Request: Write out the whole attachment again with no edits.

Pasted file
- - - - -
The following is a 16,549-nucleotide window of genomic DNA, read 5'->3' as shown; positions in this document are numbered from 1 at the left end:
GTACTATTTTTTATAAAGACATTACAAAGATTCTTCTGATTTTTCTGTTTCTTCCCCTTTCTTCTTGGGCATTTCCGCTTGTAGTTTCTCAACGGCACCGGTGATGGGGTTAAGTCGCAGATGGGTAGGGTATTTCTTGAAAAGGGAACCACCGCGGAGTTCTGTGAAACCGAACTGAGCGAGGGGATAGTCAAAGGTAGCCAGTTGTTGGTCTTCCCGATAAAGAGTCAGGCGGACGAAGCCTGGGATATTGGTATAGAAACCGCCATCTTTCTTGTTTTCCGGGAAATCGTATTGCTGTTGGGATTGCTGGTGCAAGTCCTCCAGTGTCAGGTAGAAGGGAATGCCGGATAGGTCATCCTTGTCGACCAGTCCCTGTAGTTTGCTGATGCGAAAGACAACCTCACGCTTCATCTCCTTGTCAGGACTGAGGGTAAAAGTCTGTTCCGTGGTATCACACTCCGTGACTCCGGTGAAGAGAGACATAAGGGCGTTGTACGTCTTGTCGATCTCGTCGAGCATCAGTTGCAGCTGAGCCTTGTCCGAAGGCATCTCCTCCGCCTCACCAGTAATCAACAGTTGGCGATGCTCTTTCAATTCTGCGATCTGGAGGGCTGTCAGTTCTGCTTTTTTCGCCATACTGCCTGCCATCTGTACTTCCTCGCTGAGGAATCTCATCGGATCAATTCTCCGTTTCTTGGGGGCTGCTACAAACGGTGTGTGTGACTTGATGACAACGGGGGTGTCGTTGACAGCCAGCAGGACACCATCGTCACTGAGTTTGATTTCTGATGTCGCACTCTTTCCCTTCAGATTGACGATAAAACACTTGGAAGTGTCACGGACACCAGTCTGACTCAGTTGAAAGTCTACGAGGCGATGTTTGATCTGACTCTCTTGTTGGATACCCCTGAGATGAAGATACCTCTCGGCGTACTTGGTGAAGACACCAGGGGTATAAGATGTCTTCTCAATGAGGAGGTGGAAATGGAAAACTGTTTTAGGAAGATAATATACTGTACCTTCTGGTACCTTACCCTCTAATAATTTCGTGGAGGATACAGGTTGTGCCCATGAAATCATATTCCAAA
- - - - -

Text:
The following is a 16,549-nucleotide window of genomic DNA, read 5'->3' as shown; positions in this document are numbered from 1 at the left end:
GTACTATTTTTTATAAAGACATTACAAAGATTCTTCTGATTTTTCTGTTTCTTCCCCTTTCTTCTTGGGCATTTCCGCTTGTAGTTTCTCAACGGCACCGGTGATGGGGTTAAGTCGCAGATGGGTAGGGTATTTCTTGAAAAGGGAACCACCGCGGAGTTCTGTGAAACCGAACTGAGCGAGGGGATAGTCAAAGGTAGCCAGTTGTTGGTCTTCCCGATAAAGAGTCAGGCGGACGAAGCCTGGGATATTGGTATAGAAACCGCCATCTTTCTTGTTTTCCGGGAAATCGTATTGCTGTTGGGATTGCTGGTGCAAGTCCTCCAGTGTCAGGTAGAAGGGAATGCCGGATAGGTCATCCTTGTCGACCAGTCCCTGTAGTTTGCTGATGCGAAAGACAACCTCACGCTTCATCTCCTTGTCAGGACTGAGGGTAAAAGTCTGTTCCGTGGTATCACACTCCGTGACTCCGGTGAAGAGAGACATAAGGGCGTTGTACGTCTTGTCGATCTCGTCGAGCATCAGTTGCAGCTGAGCCTTGTCCGAAGGCATCTCCTCCGCCTCACCAGTAATCAACAGTTGGCGATGCTCTTTCAATTCTGCGATCTGGAGGGCTGTCAGTTCTGCTTTTTTCGCCATACTGCCTGCCATCTGTACTTCCTCGCTGAGGAATCTCATCGGATCAATTCTCCGTTTCTTGGGGGCTGCTACAAACGGTGTGTGTGACTTGATGACAACGGGGGTGTCGTTGACAGCCAGCAGGACACCATCGTCACTGAGTTTGATTTCTGATGTCGCACTCTTTCCCTTCAGATTGACGATAAAACACTTGGAAGTGTCACGGACACCAGTCTGACTCAGTTGAAAGTCTACGAGGCGATGTTTGATCTGACTCTCTTGTTGGATACCCCTGAGATGAAGATACCTCTCGGCGTACTTGGTGAAGACACCAGGGGTATAAGATGTCTTCTCAATGAGGAGGTGGAAATGGAAAACTGTTTTAGGAAGATAATATACTGTACCTTCTGGTACCTTACCCTCTAATAATTTCGTGGAGGATACAGGTTGTGCCCATGAAATCATATTCCAAA